I was doing the following question yesterday:

Calculate the pH of a $\pu{0.1 M}$ solution of $\ce{NH4HS}$, given $\mathrm{p}K_\mathrm{b}$ of $\ce{NH3}$ is $4.74$, and $\mathrm{p}K_\mathrm{a1}$ and $\mathrm{p}K_\mathrm{a2}$ of $\ce{H2S}$ are $7.04$ and $11.96$, respectively.

My approach

The following equilibria exist in the solution $$\ce{NH4HS -> NH4+ + HS-} \tag{Eqn:1} $$ $$\ce{NH4+ + H2O <=> NH3 + H3O+} \tag{Eqn:2}$$ $$\ce{HS- + H2O <=> H2S + OH-} \tag{Eqn:3}$$ $$\ce{HS- + H2O <=> S^{2-} + H3O+} \tag{Eqn:4}$$ $$\ce{H2O + H2O <=> H3O+ + OH-} \tag{Eqn:5}$$

Setting up the equations

  1. Material Balancing:

$$\pu{0.1 M} = \ce{[NH_4 ^+] + [NH_3]} \tag{Eqn:M1}$$ $$\pu{0.1 M} = \ce{[H2S] + [HS-] + [S^2-]} \tag{Eqn:M2}$$

  1. Charge Balancing: $$\ce{[H3O+] + [NH4+] = [OH-] + [HS-] + 2[S^2-]} \tag{Eqn:C}$$

  2. Writing $K_\mathrm{eq}$ expressions:

For $(\text{Eqn:2})$, $$\frac{K_\mathrm{w}}{K_\mathrm{b}} = \frac{\ce{[NH_3}][\ce{H_3O^+}]}{\ce{[NH_4^+]}}$$ For $(\text{Eqn:3})$, $$\frac{K_\mathrm{w}}{K_\mathrm{a1}} = \frac{[\ce{H_2S}][\ce{OH^-}]}{[\ce{HS^-}]}$$ For $(\text{Eqn:4})$, $$K_\mathrm{a2} = \frac{[\ce{S^2-}][\ce{H_3O^+}]}{[\ce{HS^-}]}$$ For $(\text{Eqn:5})$, $$K_\mathrm{w} = [\ce{H_3O^+}][\ce{OH^-}]$$

These equations are driving me crazy and any approximation(s) that can be used to reduce number of variables here are appreciated.


$\ce{[H+] =\sqrt{K_{a1}.[\frac{K_\mathrm{w}}{K_\mathrm{b}} + K_\mathrm{a2}]}}$ $\implies$ pH =$8.14$

I have seen this question but in that case, the $\ce{NH4+}$ doesn't undergo hydrolysis.

  • 1
    $\begingroup$ Actually, in given example, $\ce{HSO4-}$ has under gone hydrolysis to give the final pH. The hydrolysis of $\ce{NH4+}$ is the one in question. $\endgroup$ Commented Jun 22, 2021 at 18:43
  • $\begingroup$ Consider simplifications based on assumed strong inequalities. E.g. the trivial formula for pH of weak acid solution pH=1/2*(pKa - log c ) assumes c >> [H+] >> [OH-] $\endgroup$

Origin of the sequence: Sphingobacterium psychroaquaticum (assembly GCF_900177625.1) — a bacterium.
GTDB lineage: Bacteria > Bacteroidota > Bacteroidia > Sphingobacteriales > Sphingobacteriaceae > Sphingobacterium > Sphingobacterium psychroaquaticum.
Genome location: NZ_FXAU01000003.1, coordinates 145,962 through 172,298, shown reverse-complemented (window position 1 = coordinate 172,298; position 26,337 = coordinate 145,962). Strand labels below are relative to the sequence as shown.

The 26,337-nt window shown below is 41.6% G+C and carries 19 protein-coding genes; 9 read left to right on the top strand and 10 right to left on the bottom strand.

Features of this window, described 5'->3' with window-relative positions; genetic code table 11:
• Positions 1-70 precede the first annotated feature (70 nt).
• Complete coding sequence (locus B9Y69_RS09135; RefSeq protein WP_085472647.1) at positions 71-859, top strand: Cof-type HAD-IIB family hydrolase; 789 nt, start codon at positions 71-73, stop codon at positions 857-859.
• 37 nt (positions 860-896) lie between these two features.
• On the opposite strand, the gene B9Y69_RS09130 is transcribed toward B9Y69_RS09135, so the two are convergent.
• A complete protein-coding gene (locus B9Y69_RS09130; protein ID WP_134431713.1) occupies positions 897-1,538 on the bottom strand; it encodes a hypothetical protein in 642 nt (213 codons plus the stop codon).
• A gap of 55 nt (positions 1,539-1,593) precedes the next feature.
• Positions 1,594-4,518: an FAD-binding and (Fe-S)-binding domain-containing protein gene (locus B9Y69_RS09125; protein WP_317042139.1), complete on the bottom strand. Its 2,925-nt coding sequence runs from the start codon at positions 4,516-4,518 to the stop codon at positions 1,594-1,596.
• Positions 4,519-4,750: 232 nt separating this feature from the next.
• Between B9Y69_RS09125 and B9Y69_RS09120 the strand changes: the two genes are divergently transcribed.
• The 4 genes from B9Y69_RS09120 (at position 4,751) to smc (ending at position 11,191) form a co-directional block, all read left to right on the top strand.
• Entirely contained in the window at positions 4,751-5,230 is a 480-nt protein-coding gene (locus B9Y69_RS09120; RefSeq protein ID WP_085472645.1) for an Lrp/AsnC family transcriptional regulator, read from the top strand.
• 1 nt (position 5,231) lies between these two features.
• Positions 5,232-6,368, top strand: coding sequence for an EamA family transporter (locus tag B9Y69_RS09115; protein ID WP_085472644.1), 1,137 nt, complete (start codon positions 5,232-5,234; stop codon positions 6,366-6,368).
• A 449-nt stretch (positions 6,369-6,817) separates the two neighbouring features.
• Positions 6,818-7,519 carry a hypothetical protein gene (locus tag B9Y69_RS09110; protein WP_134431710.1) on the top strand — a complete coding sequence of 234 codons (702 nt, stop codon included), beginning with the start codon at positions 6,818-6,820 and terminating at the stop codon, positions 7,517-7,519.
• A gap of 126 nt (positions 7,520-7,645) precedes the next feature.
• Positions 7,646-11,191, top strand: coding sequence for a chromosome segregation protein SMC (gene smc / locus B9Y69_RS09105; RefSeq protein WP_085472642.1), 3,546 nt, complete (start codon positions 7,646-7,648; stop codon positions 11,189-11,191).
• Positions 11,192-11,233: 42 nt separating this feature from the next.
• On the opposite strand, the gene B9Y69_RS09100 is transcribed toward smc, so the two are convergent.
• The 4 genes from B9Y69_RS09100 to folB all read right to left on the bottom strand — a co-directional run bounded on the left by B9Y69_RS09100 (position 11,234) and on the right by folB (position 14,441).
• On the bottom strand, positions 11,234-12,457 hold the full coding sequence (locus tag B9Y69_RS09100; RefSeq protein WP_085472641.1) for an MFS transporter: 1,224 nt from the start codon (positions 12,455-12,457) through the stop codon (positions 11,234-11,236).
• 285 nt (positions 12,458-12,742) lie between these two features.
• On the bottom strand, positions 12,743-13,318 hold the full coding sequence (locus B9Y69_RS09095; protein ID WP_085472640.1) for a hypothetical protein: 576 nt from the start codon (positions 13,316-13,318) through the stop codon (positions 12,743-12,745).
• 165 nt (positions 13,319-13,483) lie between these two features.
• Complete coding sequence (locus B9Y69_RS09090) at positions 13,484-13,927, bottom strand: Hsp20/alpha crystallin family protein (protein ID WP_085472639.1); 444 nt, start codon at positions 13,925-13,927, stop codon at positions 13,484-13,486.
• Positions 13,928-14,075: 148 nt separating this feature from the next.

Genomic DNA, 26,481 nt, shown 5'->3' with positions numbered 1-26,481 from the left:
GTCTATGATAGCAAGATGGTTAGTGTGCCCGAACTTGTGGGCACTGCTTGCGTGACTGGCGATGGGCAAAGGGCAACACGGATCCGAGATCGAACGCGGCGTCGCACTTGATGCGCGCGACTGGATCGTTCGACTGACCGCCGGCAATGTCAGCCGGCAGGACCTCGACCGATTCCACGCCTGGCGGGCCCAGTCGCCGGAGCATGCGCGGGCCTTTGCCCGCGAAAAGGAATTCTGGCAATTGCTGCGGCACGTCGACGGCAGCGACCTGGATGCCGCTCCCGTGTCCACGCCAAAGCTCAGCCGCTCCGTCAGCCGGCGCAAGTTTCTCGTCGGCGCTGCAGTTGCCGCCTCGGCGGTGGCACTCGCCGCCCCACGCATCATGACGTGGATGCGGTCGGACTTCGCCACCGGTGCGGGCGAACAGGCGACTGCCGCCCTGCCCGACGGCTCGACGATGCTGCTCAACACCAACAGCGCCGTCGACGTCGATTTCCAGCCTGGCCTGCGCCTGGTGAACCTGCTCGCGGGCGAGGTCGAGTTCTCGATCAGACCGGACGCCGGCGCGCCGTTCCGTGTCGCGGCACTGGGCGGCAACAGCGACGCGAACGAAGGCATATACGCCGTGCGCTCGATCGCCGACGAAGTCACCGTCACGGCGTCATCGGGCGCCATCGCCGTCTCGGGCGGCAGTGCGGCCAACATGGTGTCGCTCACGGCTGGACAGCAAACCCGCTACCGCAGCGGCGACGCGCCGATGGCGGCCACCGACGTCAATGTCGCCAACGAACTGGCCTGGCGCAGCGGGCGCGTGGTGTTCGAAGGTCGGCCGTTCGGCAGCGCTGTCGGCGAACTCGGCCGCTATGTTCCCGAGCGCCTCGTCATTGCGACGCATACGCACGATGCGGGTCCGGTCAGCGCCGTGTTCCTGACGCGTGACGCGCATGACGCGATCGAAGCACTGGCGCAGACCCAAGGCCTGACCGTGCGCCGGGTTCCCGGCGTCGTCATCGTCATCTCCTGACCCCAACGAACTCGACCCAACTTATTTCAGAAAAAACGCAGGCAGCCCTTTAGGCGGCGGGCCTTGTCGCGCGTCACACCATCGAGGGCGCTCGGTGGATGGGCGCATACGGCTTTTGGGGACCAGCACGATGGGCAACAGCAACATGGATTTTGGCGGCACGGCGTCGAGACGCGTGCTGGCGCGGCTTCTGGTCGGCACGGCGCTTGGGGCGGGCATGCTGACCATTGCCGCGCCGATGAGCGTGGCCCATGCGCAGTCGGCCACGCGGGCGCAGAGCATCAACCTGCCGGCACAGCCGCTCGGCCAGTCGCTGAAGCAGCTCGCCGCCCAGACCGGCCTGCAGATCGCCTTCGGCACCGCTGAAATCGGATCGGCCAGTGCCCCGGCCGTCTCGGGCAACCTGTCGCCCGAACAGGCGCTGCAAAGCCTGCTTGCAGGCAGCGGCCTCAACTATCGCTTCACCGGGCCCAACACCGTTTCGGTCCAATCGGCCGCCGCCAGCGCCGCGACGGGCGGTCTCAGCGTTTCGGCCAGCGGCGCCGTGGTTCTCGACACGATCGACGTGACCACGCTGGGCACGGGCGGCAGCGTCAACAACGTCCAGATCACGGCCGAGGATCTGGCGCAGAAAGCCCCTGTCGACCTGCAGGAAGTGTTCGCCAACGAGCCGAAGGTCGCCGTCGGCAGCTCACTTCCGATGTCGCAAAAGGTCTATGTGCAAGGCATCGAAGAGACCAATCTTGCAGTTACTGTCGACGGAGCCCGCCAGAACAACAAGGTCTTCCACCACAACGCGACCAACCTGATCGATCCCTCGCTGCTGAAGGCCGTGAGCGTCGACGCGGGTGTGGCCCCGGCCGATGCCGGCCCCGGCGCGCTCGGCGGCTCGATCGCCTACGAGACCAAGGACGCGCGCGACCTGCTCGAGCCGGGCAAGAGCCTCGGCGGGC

– Poutnik
    Commented Jun 22, 2021 at 19:04
  • 2
    $\begingroup$ Second pKa of H2S is much lower than that and even if this value was correct, it should still be ignored. $\endgroup$
    – Mithoron
    Commented Jun 22, 2021 at 22:27
  • 1
    $\begingroup$ I did some calculations and we just have to prove $\ce{\frac{[NH_4^+]}{[NH_3]} = \frac{[HS^-]}{[H_2S] - [S^2-]}}$ $\endgroup$
    – M.L
    Commented Jun 23, 2021 at 5:00
  • 3
    $\begingroup$ You can neglect HS- as an acid, as the Ka2 is too low. With some simplifying assumptions, you can consider the system consisting a weak acid NH4+ and a weak base HS- and the hydrolysis balance [NH3] = [H2S] >> max( [H+],[OH-]) $\endgroup$
    – Poutnik
    Commented Jun 23, 2021 at 7:55

1 Answer 1


From here:

$$\mathrm{pH} = \frac{1}{2}(\mathrm{p}K_\mathrm{a} + \mathrm{p}K_\mathrm{w} - \mathrm{p}K_\mathrm{b})$$

Plugging in $\mathrm{p}K_\mathrm{a} = 7.04$ and $\mathrm{p}K_\mathrm{b} = 4.74$, you get $\mathrm{pH} = 8.15$. As mentioned by Poutnik and Mithoron in the comments, $\ce{HS-}$ can be neglected as an acid due to a low $K_\mathrm{a2}$ value. So this is just the classic case of the salt of a weak acid and a weak base.


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